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Tag: Daniel Radcliffe (1-10 of 37)

Video: Daniel Radcliffe drives through hell in 'Horns' trailer

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Daniel Radcliffe is smart, rich, and has a good sense of humor—and all three qualities are evident in Horns, the festival movie based on Joe Hill’s supernatural mystery novel and directed by horror maestro Alexandre Aja.

He’s smart because he’s constantly trying new things, like playing a murder suspect who sprouts devilish horns out of his head. Rich, from all of his Harry Potter money, which allows him to take chances on right-field genre movies without having to check his bank account first. And funny, because Horns is full of clever references to playing The Boy Who Lived for half of his life.

The movie, which co-stars Juno Temple, Heather Graham, and The Social Network‘s Max Minghella, premiered at Toronto last fall and is coming to San Diego’s Comic-Con next week. In the trailer, Radcliffe’s hero, Ig, communes with snakes, has a splitting headache, and drives a Gremlin. Check it out below: READ FULL STORY

Daniel Radcliffe's 'Frankenstein' take: New title, plot details

As anyone who’s read Mary Shelley’s classic horror novel (or seen one of the many film adaptions of the story, now in the public domain) can tell you, the creature most people think of as “Frankenstein” should really be called “Frankenstein’s monster.” 20th Century Fox’s upcoming take on the tale, however, has a title that makes the delineation even clearer: It’s called Victor Frankenstein, emphasizing the man, not the monster.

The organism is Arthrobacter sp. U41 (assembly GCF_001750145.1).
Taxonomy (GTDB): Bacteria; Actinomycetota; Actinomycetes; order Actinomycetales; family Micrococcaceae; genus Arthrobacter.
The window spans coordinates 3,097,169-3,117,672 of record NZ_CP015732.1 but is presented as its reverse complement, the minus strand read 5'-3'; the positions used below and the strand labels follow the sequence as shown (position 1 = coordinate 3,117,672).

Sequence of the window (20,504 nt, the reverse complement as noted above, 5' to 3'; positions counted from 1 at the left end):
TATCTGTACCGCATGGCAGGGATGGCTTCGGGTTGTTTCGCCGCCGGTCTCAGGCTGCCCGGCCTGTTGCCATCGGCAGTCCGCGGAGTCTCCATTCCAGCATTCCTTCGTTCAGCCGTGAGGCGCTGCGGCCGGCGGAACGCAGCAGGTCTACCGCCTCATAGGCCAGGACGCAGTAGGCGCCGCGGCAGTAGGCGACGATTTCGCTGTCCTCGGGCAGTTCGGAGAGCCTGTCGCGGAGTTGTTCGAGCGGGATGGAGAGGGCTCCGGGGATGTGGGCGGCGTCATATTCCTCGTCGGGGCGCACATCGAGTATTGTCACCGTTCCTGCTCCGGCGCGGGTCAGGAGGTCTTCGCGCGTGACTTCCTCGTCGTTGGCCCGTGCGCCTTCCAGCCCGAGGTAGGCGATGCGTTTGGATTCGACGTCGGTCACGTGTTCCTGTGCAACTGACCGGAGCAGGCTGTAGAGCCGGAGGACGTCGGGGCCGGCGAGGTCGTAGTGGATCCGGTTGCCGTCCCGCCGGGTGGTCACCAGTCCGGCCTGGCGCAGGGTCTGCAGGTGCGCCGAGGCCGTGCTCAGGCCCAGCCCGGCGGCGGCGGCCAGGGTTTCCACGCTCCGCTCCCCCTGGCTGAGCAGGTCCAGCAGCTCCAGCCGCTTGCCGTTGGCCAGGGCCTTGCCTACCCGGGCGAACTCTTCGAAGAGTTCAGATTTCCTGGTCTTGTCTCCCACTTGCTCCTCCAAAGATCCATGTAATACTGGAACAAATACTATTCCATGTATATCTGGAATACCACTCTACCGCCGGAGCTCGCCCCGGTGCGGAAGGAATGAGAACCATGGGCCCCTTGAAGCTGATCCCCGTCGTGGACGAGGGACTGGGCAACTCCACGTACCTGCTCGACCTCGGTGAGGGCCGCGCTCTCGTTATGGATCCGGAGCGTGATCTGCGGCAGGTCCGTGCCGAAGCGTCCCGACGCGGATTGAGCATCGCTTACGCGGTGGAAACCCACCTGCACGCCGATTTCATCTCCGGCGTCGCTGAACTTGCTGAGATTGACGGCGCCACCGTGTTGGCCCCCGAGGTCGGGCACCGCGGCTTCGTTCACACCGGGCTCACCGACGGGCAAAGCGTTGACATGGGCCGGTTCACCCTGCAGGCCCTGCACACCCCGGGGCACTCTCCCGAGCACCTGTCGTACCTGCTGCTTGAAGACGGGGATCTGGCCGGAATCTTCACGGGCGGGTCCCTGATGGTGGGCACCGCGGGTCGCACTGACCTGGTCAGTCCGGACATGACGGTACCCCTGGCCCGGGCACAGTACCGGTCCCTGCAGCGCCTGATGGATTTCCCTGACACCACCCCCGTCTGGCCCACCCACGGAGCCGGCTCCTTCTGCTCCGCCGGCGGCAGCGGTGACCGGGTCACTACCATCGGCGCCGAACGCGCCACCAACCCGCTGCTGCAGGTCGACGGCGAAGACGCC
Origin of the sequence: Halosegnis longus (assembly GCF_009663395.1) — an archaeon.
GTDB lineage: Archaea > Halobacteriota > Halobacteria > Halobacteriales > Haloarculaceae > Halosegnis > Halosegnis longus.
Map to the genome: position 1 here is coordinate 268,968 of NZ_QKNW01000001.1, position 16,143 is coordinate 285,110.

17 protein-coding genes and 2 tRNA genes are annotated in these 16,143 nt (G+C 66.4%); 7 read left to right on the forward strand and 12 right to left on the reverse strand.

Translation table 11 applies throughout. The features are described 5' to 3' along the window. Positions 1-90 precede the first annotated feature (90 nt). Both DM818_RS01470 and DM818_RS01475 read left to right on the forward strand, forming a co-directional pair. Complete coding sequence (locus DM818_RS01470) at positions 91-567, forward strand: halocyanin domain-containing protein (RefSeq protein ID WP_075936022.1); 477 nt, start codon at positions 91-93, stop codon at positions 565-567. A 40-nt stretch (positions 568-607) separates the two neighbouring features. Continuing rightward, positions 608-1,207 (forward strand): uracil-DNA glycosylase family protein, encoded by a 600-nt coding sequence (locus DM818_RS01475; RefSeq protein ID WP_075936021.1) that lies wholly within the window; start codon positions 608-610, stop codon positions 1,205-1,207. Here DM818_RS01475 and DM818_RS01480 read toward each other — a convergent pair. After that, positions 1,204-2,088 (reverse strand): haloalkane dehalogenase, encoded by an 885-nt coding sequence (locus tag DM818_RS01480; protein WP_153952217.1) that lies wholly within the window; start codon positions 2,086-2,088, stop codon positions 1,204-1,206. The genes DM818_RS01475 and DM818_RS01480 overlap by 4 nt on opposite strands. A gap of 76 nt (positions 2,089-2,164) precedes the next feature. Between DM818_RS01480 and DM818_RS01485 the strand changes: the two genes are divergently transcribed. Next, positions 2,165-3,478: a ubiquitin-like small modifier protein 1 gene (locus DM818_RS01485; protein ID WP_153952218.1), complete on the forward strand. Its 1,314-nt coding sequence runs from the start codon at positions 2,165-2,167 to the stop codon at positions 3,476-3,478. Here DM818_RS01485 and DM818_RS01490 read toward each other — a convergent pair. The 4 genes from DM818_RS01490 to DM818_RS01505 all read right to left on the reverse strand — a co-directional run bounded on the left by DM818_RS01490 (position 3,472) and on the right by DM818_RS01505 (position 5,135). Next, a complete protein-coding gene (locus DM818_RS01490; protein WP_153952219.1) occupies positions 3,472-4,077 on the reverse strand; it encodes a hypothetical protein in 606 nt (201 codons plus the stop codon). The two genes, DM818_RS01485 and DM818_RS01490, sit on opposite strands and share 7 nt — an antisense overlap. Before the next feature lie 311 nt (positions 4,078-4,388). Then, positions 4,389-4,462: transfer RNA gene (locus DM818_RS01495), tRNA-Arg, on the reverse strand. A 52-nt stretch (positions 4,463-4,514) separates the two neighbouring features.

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Can Daniel Radcliffe bring rom-coms back? -- VIDEO

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As a genre, the romantic comedy has been coasting on fumes for several years. Its last really big box-office hit was Hitch, and that premiered in 2005. What was the last rom-com that you loved enough to see twice? Mine was Knocked Up – which came out seven years ago.

But despite the genre’s recent, sluggish track record, maybe Hollywood should stop trying to reinvent the wheel and instead double down on old-school convention. That seems to be the course of What If, a throwback to the likes of When Harry Met Sally that stars Daniel Radcliffe and Zoe Kazan. Boy meets girl. Boy likes girl. Girl has a boyfriend. Boy and girl become friends. Boy pushes boyfriend out window. You know the rest.

There is something sweet about What If, which screened at the Toronto Film Festival last fall when it was still titled The F Word. Are you willing to risk a blind date on it?

Watch the trailer below. READ FULL STORY

Daniel Radcliffe talks skinny-dipping (again!) for new rom-com 'What If'